Die gefährlichen Signale der NATO

KOPENHAGEN – Vom NATO-Gipfel in Bukarest wurden zwei gefährliche Signale ausgesandt. Erstens stellte Russland seine „Interessenssphären“ in Europa wieder her, wo Länder nun nicht mehr ohne Zustimmung Moskaus ihre eigenen Ziele verfolgen können. Das zweite Signal war, dass jedes NATO-Mitglied seine Partner erpressen darf, wenn es um die Durchsetzung der eigenen engstirnigen Ziele geht.

Das erste Signal wurde ausgesandt, als man der Ukraine und Georgien den von ihnen angestrebten so genannten „Membership Action Plan“ (MAP) vorenthielt. Mehrere politische Schwergewichte aus Europa – unter der Führung von Deutschland und Frankreich – lehnten dies trotz starker Unterstützung durch die Vereinigten Staaten ab.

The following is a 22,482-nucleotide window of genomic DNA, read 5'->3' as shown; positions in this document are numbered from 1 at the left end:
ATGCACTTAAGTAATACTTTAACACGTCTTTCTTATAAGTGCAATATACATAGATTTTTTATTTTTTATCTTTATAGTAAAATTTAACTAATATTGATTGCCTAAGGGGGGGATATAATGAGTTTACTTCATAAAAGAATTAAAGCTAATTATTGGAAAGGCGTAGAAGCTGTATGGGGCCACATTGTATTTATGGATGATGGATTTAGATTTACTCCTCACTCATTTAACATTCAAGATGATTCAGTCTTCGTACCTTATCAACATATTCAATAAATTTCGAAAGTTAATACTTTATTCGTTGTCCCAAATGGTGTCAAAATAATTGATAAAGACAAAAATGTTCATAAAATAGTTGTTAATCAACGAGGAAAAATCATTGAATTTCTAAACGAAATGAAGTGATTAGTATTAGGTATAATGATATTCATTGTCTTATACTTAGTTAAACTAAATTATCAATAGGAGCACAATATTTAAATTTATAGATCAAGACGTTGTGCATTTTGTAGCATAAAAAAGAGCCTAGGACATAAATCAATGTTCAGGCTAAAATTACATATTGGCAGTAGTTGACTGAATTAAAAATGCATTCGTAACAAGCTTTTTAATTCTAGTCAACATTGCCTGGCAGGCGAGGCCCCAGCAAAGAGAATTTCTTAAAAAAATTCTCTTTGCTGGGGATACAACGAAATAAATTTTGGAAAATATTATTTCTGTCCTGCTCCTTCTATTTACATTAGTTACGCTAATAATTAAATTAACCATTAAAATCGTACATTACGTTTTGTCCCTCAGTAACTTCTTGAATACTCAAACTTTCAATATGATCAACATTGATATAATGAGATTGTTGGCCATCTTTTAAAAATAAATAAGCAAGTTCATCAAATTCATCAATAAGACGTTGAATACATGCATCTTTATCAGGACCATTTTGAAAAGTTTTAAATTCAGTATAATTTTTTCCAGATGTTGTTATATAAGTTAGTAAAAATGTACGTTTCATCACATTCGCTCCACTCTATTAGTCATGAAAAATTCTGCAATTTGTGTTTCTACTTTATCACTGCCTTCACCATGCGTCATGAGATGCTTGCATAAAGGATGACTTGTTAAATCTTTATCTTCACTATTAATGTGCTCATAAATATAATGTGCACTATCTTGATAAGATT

Das zweite Signal kam, als Griechenland erfolgreich sein Veto gegen einen Beitritt Mazedoniens einlegte. Der Grund dafür ist der ungelöste Konflikt zwischen den beiden Ländern um den offiziellen Namen Mazedoniens (Griechenland beharrt auf „Frühere jugoslawische Republik Mazedonien“ – kurz: FYROM – eines der schändlichsten Akronyme, das momentan durch die internationale Politik geistert). 

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